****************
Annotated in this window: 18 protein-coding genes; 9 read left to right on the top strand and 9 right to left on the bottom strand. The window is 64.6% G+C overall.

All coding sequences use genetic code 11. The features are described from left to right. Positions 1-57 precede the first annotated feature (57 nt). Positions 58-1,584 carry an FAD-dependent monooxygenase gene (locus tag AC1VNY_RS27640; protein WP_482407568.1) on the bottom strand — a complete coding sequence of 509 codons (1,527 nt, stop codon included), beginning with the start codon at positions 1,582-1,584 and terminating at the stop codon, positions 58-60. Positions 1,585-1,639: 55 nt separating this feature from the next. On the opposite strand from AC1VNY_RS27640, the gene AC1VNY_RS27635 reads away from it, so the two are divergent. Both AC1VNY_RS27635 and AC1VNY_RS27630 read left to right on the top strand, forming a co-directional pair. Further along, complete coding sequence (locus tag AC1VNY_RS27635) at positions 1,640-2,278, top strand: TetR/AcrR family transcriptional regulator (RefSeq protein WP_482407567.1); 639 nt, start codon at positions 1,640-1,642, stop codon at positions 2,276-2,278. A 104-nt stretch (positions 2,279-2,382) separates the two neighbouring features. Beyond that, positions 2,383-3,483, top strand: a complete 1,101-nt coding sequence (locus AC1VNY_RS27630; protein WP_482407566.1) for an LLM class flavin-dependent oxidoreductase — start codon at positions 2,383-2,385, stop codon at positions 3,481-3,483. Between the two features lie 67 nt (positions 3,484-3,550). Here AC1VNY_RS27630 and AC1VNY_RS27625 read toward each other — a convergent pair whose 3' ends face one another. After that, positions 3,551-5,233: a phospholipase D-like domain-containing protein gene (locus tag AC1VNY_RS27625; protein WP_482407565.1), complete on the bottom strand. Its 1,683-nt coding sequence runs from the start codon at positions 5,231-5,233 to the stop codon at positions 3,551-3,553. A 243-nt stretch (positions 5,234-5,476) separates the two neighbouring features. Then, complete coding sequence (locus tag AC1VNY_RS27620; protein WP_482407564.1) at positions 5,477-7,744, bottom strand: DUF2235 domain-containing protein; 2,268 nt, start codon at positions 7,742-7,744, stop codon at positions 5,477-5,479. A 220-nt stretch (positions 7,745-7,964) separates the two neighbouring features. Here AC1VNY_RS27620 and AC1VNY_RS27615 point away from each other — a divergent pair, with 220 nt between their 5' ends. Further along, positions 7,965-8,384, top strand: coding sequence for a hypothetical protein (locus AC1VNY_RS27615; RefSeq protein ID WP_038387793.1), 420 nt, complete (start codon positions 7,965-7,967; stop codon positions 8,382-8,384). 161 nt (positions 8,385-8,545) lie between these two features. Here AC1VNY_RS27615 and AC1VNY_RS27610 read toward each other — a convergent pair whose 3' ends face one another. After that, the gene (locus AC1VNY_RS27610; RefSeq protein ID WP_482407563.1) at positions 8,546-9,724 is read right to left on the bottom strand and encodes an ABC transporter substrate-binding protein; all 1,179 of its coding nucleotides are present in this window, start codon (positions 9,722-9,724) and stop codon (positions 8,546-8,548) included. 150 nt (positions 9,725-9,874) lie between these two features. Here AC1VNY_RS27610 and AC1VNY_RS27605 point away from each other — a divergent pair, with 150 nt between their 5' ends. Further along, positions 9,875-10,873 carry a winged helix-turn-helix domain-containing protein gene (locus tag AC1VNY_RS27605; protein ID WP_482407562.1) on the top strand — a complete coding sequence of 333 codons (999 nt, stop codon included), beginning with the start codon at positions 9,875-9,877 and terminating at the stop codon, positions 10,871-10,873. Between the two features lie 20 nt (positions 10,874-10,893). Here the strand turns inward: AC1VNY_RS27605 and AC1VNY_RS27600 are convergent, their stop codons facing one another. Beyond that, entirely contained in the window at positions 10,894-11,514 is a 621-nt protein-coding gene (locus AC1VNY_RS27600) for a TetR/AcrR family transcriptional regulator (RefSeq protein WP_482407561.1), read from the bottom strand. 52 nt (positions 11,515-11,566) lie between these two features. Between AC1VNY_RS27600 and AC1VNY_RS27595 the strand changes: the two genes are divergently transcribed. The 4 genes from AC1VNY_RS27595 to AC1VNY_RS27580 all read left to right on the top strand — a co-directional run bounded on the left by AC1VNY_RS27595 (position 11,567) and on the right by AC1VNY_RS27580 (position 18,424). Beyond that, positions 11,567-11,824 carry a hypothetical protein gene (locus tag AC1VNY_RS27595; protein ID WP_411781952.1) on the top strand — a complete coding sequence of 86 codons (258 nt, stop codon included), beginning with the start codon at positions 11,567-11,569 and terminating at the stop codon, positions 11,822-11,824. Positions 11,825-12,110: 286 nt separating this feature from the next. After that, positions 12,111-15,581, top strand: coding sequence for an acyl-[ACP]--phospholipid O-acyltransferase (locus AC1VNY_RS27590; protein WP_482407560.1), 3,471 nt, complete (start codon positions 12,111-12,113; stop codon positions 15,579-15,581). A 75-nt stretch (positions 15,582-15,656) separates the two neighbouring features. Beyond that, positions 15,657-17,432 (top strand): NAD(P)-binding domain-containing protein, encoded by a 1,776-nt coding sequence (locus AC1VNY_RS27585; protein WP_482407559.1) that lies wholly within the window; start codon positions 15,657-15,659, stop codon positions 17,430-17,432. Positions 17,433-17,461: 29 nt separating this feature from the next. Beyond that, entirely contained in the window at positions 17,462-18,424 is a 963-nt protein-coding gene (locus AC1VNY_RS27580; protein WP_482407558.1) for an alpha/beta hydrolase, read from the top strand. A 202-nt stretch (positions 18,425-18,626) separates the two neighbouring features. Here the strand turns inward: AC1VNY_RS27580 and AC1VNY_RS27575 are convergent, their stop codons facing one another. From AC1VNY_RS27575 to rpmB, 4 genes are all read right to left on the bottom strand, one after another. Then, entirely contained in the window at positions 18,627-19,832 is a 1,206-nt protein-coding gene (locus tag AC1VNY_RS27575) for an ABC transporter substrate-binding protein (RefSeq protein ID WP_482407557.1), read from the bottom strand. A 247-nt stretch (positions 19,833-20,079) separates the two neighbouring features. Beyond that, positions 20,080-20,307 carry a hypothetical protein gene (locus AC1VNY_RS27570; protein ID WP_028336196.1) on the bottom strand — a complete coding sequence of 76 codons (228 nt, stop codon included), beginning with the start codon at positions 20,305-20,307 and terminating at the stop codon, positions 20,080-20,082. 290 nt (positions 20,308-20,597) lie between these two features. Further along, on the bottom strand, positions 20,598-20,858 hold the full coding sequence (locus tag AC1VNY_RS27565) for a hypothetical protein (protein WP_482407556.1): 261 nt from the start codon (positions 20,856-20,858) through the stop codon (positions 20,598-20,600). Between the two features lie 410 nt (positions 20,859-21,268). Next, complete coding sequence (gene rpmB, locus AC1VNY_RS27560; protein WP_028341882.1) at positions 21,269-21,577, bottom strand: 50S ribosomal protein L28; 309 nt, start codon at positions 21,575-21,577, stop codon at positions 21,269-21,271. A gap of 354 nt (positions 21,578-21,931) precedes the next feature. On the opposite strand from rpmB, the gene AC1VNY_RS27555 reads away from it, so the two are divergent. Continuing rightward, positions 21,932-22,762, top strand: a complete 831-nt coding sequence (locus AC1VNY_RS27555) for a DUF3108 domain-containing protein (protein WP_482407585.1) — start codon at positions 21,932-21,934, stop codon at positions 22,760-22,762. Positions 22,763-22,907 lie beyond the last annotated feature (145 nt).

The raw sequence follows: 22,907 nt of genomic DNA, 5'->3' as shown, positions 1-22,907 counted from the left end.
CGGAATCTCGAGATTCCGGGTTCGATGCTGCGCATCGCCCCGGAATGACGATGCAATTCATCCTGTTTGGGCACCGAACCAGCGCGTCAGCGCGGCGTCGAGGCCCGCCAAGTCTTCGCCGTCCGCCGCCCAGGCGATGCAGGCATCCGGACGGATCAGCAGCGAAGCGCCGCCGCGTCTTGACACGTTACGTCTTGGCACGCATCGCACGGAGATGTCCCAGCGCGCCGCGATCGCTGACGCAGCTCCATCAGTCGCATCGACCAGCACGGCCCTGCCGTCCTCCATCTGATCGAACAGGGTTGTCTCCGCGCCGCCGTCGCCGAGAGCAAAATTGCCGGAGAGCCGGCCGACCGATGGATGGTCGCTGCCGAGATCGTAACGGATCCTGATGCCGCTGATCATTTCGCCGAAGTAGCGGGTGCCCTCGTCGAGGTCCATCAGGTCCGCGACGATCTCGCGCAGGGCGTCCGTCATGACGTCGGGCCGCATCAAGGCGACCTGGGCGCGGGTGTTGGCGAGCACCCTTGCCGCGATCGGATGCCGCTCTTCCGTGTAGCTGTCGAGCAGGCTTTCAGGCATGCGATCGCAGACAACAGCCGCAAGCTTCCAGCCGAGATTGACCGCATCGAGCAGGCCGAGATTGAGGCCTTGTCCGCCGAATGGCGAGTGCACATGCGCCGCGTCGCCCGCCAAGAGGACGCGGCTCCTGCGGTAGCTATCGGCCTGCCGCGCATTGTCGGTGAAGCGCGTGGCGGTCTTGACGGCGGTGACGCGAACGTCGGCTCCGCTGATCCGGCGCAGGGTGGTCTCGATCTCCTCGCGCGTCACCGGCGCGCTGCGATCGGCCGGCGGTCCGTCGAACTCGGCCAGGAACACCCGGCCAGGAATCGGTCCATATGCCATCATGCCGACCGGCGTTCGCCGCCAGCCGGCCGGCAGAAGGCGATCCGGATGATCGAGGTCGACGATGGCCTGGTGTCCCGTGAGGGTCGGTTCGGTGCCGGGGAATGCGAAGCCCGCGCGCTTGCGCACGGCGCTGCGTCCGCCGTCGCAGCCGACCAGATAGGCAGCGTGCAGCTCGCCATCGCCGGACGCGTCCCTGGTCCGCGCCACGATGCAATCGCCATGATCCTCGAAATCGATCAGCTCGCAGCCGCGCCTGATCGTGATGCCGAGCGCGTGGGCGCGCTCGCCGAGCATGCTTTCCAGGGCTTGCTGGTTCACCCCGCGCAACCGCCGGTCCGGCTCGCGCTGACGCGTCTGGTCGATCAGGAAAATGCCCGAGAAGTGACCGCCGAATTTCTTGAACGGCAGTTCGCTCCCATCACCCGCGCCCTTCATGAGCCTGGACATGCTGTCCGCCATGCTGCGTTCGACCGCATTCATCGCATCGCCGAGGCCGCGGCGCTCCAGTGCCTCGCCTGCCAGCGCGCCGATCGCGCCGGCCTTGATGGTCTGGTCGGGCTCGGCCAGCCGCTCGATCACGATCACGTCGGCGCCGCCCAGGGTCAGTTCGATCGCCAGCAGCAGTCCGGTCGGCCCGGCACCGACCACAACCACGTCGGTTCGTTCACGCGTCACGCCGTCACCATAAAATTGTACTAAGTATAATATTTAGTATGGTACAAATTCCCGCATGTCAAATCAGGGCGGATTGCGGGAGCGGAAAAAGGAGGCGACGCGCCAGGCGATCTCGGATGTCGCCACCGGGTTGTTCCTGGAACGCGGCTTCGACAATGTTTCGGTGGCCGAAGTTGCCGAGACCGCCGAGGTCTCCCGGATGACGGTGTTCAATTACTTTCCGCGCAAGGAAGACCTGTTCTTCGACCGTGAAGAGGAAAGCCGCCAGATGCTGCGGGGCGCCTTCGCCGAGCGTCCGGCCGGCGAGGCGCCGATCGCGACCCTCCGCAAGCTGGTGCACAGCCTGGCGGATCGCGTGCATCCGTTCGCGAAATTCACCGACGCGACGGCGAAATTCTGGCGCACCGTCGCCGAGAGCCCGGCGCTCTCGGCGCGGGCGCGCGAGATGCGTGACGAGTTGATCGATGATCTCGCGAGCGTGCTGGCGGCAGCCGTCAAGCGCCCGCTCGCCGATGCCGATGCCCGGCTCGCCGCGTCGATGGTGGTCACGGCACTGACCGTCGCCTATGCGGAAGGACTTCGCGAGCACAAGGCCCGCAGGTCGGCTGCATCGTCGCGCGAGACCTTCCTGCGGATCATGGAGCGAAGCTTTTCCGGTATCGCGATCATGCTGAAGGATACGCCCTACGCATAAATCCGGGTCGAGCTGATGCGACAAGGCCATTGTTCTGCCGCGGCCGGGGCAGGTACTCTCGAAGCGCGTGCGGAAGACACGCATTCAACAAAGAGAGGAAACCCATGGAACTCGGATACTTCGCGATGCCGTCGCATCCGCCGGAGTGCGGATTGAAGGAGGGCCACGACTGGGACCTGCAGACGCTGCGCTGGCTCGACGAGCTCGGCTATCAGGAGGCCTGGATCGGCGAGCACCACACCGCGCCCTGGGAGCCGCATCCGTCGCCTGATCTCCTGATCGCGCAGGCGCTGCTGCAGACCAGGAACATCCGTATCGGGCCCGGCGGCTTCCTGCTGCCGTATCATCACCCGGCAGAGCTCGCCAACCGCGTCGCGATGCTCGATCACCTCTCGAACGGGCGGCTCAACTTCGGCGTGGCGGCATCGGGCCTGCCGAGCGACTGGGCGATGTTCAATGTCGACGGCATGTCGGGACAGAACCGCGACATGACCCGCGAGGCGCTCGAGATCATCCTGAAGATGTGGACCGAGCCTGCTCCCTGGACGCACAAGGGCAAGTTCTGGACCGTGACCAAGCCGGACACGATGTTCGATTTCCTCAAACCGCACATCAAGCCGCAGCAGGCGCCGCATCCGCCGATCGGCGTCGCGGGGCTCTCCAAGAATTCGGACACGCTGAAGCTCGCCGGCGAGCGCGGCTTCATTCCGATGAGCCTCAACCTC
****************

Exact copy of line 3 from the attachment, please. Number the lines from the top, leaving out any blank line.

The raw sequence follows: 22,907 nt of genomic DNA, 5'->3' as shown, positions 1-22,907 counted from the left end.